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Gigabyte B660 Aorus Master DDR4 Review: A Master for the Masses

The Gigabyte B660 Aorus Master is a well-equipped, non-overclocking option for around $200.

Gigabyte B660 Aorus Master DDR4
(Image: © Gigabyte)

Tom's Hardware Verdict

At roughly $200, the B660 Aorus Master is ready for anyone who needs a full-featured motherboard at a reasonable price and doesn’t care to overclock their processor. It’s a well-rounded board that will be a hit in the mainstream space, if its appearance works with your build theme.

Pros

  • +

    Palatable price point

  • +

    Capable 16-phase, 60A VRMs

  • +

    10 Rear I/O USB ports

Cons

  • -

    Four SATA ports, no SATA M.2 sockets

  • -

    Contrasting heatsink colors

Several months ago, we looked at the Z690 Aorus Master and found the upper-midrange board to have robust power delivery and many M.2 sockets for the latest storage. Today, we’ll look at the B660 Aorus Master that lives a bit down the product stack, on a chipset that eliminates CPU overclocking. Priced at a between $190 and $210 depending on where you find it, the B660 version of the Aorus Master also comes well-equipped and is a solid choice from a features perspective.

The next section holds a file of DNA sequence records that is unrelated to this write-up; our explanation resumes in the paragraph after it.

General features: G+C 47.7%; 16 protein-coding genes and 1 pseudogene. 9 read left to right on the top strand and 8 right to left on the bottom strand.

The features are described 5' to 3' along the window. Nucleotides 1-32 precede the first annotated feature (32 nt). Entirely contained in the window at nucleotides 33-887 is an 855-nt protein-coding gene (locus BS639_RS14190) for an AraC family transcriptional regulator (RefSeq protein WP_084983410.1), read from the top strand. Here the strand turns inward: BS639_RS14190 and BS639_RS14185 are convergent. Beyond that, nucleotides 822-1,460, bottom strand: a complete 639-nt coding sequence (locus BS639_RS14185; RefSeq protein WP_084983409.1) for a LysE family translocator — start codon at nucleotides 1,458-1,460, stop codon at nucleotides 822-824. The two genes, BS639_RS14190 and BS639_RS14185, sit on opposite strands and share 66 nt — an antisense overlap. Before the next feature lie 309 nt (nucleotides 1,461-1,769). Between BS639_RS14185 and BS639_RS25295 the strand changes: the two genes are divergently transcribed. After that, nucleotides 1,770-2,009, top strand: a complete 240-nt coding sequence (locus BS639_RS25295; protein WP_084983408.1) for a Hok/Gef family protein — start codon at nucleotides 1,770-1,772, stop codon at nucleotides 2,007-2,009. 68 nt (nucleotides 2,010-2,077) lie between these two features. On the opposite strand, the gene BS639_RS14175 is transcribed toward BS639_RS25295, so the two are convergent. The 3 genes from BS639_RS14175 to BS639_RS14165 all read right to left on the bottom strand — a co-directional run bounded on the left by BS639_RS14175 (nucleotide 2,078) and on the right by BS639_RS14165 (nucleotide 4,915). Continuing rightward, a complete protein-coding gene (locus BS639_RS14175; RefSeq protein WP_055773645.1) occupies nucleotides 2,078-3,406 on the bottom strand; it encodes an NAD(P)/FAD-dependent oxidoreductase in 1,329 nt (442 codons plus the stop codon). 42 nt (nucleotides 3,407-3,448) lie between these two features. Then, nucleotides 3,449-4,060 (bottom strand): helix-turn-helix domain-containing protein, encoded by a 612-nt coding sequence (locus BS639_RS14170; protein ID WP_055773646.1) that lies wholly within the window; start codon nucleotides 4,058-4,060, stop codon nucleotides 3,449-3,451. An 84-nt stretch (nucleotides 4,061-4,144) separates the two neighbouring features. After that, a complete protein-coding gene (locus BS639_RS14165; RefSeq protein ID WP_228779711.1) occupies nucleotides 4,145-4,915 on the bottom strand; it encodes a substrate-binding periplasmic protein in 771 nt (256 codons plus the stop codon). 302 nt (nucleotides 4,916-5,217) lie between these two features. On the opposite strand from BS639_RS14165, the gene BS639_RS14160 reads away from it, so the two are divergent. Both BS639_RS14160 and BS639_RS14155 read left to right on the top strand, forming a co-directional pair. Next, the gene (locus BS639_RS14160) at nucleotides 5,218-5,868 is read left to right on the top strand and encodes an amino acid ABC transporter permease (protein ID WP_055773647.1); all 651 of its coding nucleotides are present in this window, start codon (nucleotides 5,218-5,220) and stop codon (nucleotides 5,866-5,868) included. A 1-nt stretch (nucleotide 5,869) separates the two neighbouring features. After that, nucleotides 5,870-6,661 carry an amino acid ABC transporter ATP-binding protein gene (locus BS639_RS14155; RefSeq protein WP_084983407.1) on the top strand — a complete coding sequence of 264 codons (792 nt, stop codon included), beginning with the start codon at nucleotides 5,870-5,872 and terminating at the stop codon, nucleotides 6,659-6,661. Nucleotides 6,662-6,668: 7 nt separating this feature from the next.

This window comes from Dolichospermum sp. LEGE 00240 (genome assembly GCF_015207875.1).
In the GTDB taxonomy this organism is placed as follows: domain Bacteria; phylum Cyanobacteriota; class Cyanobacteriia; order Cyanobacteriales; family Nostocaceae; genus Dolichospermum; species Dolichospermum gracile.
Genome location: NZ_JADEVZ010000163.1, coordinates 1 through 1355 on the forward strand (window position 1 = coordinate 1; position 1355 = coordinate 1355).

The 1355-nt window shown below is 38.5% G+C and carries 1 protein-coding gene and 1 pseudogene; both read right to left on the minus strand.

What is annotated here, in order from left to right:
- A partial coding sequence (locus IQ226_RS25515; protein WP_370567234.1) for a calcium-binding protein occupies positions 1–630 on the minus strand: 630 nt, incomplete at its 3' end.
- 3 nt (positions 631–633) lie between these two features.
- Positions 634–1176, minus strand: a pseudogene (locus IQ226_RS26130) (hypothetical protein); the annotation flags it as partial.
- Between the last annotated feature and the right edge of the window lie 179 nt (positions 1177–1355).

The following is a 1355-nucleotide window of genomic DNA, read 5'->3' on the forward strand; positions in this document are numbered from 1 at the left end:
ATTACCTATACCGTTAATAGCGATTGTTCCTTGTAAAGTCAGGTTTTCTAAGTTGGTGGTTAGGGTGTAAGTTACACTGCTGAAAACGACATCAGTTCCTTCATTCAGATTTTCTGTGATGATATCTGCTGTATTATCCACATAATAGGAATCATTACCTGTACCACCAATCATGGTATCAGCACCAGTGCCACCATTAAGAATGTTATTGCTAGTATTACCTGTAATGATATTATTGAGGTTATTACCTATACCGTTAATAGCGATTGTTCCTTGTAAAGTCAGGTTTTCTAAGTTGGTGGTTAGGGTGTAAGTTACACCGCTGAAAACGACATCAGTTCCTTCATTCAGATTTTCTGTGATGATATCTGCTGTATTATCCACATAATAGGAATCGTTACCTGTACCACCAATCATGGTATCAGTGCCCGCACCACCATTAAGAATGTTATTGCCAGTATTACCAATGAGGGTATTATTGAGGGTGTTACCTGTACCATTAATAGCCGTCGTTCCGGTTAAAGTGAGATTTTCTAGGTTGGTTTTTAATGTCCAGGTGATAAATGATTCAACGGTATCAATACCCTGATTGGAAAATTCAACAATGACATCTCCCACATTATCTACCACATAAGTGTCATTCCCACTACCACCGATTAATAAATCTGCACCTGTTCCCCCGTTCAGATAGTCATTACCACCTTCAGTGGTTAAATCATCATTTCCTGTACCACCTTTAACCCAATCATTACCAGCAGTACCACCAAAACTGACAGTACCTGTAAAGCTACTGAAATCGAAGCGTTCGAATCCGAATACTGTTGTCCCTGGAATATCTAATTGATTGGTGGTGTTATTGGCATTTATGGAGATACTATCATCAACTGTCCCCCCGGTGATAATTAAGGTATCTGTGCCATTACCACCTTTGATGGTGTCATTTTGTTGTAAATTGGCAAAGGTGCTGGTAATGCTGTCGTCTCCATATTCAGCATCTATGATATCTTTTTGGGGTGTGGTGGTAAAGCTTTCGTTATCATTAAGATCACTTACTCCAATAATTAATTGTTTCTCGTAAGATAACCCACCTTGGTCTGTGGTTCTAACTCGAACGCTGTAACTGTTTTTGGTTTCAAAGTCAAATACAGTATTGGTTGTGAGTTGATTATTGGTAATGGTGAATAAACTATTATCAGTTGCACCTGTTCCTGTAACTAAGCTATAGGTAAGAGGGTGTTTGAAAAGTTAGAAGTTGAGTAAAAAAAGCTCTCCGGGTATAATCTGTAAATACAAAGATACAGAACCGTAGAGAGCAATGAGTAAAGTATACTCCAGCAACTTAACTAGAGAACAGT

The B660 Master comes with almost everything you’d expect from a B660 board. There are three M.2 sockets, capable 16-phase 60A power delivery, a last-gen flagship audio codec, along with integrated Intel Wi-Fi 6 and 2.5 GbE. Gigabyte uses a black and gray heatsink combination here, which some may not find particularly appealing. That said, this is still a good-looking board and the heatsinks and shrouds covering most of the board, delivering a premium look.

Tested performance with our B660 Aorus Master was average among its DDR4 peers. It excelled in the Procyon suite but was a bit slower than others in the video and photo editing portion. Gaming results were on par with the rest, while power consumption was better than most overall. As usual, you’d be hard-pressed to notice any performance deficits without seeing them in a benchmark result.

Below, we’ll take a closer look at the Aorus Master’s features, software, and performance to see how this sub-$210 board stacks up against the rest and if it finds a spot on our best motherboards list. First, here’s a detailed list of the B660 Aorus Master’s specs, direct from Gigabyte.

Specifications: Gigabyte B660 Aorus Master

SocketLGA1700
ChipsetB660
Form FactorATX
Voltage Regulator18 Phase (16 55A SPS MOSFETs for Vcore)
Video Ports(1) HDMI (v2.1)
(1) DisplayPort (v1.2)
USB Ports(1) USB v3.2 Gen 2x2, Type-C (20 Gbps)
(5) USB v3.2 Gen 1 (5 Gbps)
(4) USB v2.0 (480 Mbps)
Network Jacks(1) 2.5 GbE
Audio Jacks(5) Analog + SPDIF
Legacy Ports/Jacks